Although early clinical trials have been positive, peptide vaccine mechanism of action (how tolerance is induced) is unknown. The primary objective of these studies is to identify changes in gene expression and cytokine expression that are correlated with vaccine treatment. These changes could provide insight to mechanisms of action and may reveal potential genetic biomarkers that could then be validated for use in clinical development of peptide vaccines, and also the treatment of allergic disease.
The project involves the development of a rapid detection test kit that will enable food processors to measure the absence or presence of potentially harmful pathogenic organisms prior to shipment to the general trade. The interns’ main objectives will be to dramatically reduce the assessment time for the tester- currently ranging from 4 to 5 days- to an elapsed time of minutes. The kit will benefit the food processor to reduce microbial risk and potential cost from a recall, while the consumer will have safer foods.
Many people who use crutches for their short-term or long-term mobility experience problems associated with crutch gait such as overuse injuries to the arms, discomfort, and fatigue. Forearm crutches enable people to be mobile and live independent and active lives, however many individuals experience fatigue associated with the increased energy demands of this type of gait. A new type of crutch has been developed with a shock-absorbing component that aims to alleviate impact on the joints.
Type 2 diabetes is characterized by insulin resistance and has been associated with increased lipids (fat) in the blood (hyperlipidemia). Our research focuses on regulation of blood lipid levels by controlling both intestinal and liver fat (lipid/lipoprotein) metabolism. We have previously shown in our laboratory that a naturally occurring hormone called glucagon-like peptide-1 (GLP-1) can lower intestinal lipoprotein production.
Since the mid 1970s, medical personnel have used the Glasgow Coma Scale (GCS) as an important tool to rate and describe levels of consciousness. This scale is rudimentary and subjective, often resulting in misdiagnoses in cases where people lack the capacity to communicate. In some unfortunate situations, severe neurological damage can render people unable to move. Inevitably, these people are deemed vegetative when in actuality; many are simply ‘locked in’. Family members and professionals alike are left wondering…are they in there?
The Sorensen laboratory-based Childhood Cancer Research Program is specifically focused on elucidating the genetic and biological determinants of the metastatic process in childhood cancer. Metastatic disease remains the single most dominant driver of adverse outcome in most childhood cancers, particularly in childhood sarcomas. There are two basic strategies in the program for studying metastatic disease in childhood cancers. The first is to focus on cell stress signaling.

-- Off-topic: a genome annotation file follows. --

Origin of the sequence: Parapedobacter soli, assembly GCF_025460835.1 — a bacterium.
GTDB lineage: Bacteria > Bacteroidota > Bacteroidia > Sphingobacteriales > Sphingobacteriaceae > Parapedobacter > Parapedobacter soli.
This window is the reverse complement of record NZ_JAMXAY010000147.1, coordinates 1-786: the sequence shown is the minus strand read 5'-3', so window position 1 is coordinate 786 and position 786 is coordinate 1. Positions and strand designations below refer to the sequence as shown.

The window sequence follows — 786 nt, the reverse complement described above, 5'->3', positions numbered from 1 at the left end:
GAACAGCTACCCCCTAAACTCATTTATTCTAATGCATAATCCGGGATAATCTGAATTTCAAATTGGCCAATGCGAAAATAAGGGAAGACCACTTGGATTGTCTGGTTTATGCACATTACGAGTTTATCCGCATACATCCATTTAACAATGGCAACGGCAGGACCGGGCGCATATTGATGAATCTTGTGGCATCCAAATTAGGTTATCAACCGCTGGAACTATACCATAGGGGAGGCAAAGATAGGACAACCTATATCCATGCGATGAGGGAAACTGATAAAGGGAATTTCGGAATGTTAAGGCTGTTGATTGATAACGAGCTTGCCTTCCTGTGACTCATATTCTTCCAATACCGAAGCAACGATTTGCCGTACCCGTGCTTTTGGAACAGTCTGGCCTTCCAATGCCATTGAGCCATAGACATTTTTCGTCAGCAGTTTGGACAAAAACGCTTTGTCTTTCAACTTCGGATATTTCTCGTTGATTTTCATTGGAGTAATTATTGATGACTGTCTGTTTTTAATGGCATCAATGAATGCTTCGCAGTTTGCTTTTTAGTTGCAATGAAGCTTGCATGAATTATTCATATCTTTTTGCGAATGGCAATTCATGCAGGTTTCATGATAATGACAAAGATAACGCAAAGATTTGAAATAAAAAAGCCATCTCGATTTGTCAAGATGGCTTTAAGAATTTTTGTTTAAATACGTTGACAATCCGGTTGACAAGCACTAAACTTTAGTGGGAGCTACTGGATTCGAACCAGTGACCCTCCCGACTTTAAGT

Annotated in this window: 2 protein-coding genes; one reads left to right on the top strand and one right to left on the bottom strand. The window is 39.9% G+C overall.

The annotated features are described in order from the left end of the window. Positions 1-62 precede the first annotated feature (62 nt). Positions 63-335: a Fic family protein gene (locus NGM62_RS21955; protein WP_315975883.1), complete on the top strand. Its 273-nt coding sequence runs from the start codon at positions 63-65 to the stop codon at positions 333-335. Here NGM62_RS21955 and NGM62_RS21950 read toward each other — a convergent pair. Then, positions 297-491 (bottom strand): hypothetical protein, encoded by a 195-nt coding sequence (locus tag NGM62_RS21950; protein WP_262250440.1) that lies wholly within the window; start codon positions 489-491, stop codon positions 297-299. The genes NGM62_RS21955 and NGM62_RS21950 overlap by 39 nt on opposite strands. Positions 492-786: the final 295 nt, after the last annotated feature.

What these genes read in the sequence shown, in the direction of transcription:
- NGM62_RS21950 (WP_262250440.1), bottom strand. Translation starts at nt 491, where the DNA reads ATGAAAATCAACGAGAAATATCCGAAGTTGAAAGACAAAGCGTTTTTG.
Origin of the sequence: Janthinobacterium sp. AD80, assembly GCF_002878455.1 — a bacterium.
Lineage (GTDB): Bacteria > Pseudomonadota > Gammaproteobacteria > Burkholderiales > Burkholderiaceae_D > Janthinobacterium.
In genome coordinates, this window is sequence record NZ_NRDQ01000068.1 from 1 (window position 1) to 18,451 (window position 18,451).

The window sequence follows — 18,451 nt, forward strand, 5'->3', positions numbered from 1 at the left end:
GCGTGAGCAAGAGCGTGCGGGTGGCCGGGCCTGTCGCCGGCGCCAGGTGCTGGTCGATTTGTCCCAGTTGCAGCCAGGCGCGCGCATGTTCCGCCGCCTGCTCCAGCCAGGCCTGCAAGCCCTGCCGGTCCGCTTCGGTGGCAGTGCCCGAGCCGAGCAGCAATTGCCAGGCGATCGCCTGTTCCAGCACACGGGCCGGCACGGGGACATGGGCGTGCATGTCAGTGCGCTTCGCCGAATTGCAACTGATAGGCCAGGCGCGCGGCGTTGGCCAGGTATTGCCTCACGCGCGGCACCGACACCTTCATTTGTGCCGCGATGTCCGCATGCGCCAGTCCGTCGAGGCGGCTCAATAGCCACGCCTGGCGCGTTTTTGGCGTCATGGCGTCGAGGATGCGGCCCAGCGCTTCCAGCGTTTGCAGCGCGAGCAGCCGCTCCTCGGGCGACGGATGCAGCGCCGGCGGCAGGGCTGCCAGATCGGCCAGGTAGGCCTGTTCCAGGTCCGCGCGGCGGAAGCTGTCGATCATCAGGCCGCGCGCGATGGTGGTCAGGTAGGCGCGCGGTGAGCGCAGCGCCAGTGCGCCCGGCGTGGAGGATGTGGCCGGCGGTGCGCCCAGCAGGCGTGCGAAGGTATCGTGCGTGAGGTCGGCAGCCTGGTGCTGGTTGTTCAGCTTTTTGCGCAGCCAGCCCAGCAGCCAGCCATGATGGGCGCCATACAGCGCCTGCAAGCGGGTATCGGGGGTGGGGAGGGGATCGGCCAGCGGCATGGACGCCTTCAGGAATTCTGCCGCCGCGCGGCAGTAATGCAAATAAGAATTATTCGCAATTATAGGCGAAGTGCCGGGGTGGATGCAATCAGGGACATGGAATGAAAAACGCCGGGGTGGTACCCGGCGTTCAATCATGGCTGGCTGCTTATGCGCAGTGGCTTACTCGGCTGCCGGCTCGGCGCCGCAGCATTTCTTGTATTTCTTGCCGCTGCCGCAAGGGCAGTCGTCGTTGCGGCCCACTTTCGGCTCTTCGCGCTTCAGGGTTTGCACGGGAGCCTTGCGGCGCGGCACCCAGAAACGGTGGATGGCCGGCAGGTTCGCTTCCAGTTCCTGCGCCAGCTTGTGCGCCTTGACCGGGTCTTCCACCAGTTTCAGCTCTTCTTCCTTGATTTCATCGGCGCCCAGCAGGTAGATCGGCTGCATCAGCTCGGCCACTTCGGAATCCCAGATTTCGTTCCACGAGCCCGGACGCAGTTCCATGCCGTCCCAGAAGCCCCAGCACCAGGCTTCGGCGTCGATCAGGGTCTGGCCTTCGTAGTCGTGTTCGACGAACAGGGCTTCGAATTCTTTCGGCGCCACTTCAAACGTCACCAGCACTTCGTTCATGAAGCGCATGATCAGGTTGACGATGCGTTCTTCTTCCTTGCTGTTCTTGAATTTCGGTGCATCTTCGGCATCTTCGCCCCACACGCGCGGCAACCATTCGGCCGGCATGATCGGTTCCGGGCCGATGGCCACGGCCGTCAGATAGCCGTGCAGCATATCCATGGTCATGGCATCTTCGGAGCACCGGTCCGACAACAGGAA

31 pairs of spinal nerves, containing both sensory and motor nerve fibers, serves two important functions: pathway for sensory, motor impulses and are essential for spinal reflexes. Damage of spinal nerves has been one of the major concerns in diagnosis, treatment and spinal intervention. This project proposes to promptly and accurately extract neurological structures from MRI images. Once achieved, the partner organizations can use this for surgical planning and treatment. It will greatly improve their efficiency and reduce complications during surgical interventions.
Recently, a new whole-body PET/MRI scanner was developed and installed at St. Joseph’s Healthcare in London, Ontario and remains the only installation in Canada. Two major challenges concerning PET imaging include the need for correcting for loss of photons, called attenuation, due to interactions with patient tissues and the impact of respiratory induced organ/tumour motion during scanning. Corrections for attenuation are currently performed using X-ray CT.
Iron is required for the growth of all animal cells, being necessary for the proper function of diverse enzyme systems and the expression of certain genes, as well as for the production of oxygen radicals that function as signal transduction intermediates and help defend against microorganisms.
In recent years, the interest given to disease biomarkers has boomed. Biotechnology and pharmaceutical companies are exploring ways to use biomarkers to speed up the drug development process, as well as to rapidly assess diseases state, staging, progression and response to therapy. Multiple reaction monitoring (MRM) Mass Spectrometry (MS) has been shown to be well suited for the selective and sensitive quantification of proteins in plasma and has recently emerged as the technology of choice for disease biomarker study.